Would Jesus be different if he were walking the Earth now?

Ascension Community Theatre doesn’t think so and is, in fact, finding it easy to modernize Christ’s ministry in the Andrew Lloyd Webber-Tim Rice musical, “Jesus Christ Superstar,” opening Thursday.

“What we’ve found is that the world may have changed, but even with all the technology we have today, people haven’t changed,” says Celeste Veillon, who plays Mary Magdalene. “People are still attracted to a mob mentality. We’ve seen it through the years.”

But would Jesus be able to stay on message in an age obsessed with selfies, social media and reality television?

“Jesus would still bring his message to the people, and they would still flock to him,” director Chris Adams says. “But the real question is how would we treat Jesus today? Think about it. We’re in the middle of the political season. He’d be treated like a star.”

There’s a point in the show where cast members will pose for selfies with Jason Duplessis, who plays Jesus. They’ll also live-tweet the photos, along with messages using the hashtag #ACTlikeJC during the performances.

It all takes place on a set of simple scaffolding that enables cast members to hide in plain sight.

“It’s transparent,” Adams explains. “‘Because no matter what, God can see you. My vision for this was like a live television feed, which could be very possible if Jesus was here today.”

The Pharisees and high priests will be portrayed as businessmen and Wall Street bankers, and the 12 apostles will include women.

The question remains: What would Jesus do?

“This story takes place in the last week of Jesus’ life,” Adams says. “It begins on Palm Sunday and ends the day he is crucified. And the timing couldn’t be more perfect for our production, because we close on Palm Sunday.”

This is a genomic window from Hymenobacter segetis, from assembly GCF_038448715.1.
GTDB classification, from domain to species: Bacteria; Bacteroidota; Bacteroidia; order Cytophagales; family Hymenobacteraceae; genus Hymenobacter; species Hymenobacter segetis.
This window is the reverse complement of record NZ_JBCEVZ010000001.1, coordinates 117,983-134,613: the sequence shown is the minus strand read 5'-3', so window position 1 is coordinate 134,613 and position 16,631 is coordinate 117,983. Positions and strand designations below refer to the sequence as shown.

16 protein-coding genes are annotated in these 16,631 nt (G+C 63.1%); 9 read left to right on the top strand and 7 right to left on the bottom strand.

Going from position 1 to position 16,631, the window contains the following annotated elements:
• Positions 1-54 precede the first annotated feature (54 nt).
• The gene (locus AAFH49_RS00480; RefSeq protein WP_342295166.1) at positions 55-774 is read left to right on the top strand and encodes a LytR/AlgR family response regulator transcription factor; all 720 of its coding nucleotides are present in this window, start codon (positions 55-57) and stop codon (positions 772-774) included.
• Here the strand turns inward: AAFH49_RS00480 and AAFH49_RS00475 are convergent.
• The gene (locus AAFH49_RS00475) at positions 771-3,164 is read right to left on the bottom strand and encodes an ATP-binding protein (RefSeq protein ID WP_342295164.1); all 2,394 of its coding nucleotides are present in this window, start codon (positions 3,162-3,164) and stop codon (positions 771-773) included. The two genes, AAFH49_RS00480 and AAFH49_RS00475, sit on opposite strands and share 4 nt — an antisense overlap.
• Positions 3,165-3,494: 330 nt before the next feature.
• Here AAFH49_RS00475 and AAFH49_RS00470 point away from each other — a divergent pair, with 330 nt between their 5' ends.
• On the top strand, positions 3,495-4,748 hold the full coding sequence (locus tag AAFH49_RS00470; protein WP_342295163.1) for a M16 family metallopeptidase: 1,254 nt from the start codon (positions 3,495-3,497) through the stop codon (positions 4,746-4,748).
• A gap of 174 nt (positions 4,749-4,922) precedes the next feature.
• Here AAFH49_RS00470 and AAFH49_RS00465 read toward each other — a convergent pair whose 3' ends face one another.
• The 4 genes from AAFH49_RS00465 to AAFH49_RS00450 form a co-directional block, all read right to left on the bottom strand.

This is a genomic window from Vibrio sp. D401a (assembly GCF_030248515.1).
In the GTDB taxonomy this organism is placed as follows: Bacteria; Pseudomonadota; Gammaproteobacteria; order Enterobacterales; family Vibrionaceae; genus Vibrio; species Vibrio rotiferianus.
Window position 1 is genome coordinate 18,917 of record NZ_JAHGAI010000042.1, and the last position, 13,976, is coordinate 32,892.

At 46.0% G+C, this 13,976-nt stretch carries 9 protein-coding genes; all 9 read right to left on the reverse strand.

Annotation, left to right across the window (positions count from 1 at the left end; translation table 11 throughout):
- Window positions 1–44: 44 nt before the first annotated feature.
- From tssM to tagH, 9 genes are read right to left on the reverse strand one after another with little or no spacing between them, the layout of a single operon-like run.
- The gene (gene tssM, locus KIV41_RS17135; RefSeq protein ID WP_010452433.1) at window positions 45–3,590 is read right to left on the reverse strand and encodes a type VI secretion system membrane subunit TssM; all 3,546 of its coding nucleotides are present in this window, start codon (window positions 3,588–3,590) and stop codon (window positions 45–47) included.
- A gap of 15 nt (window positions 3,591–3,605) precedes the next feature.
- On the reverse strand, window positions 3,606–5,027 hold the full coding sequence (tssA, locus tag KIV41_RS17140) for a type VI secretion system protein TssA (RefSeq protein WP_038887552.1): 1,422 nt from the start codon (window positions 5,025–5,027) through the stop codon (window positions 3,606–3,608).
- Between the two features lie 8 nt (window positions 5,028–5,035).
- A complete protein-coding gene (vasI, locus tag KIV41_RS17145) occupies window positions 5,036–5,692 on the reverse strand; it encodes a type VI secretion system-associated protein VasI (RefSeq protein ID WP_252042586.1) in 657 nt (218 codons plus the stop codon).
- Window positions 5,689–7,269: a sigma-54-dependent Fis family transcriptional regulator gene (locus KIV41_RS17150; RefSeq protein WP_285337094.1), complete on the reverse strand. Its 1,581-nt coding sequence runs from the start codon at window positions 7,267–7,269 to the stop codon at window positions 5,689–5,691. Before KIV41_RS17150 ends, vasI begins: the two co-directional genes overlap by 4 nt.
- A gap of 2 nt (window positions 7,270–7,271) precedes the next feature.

“Jesus Christ Superstar” was billed as a rock opera when it premiered on Broadway in 1971. The story is performed in song with no dialogue and focuses on the relationship between Jesus and Judas as it is seen through Judas’ eyes.

“Judas knows Jesus’ mission, and he knows he’s going to betray Jesus,” says Dane Thibodeaux, who plays Judas. “At one point, he tells Jesus that he can’t do it, but Jesus tells Judas that he has to betray him in order for the mission to be completed.”

But Judas is troubled. Jesus tells him it’s OK, that he’ll be forgiven, but Judas asks, “What if you don’t have to do this?”

“It humanizes Jesus,” says Adams, who also plays King Herod, who is more of a master of ceremonies than a king in this story.

“He belongs, yet he doesn’t belong,’ Adams says.

Think Stanley Tucci’s Ceasar Flickerman character in “The Hunger Games” wearing a pink sequined suit. That’s Adams’ Herod.

Still, cast members aren’t taking their roles lightly.

“It’s a huge responsibility to play Jesus,” Duplessis says. “It was overwhelming at first, but then I started to relax when I got on stage. There’s a scene where Jesus is having fun — he’s calm, relaxed and dancing with the people. It’s joyous.”

And the people respond to his accessibility.

“I think he’s that way in the Bible, too,” Veillon says. “I think he was joyous and had a good sense of humor. And I don’t think people are different. We may be advanced, but our emotions and spirituality are the same, and if Christ came today, we’d do the same thing.”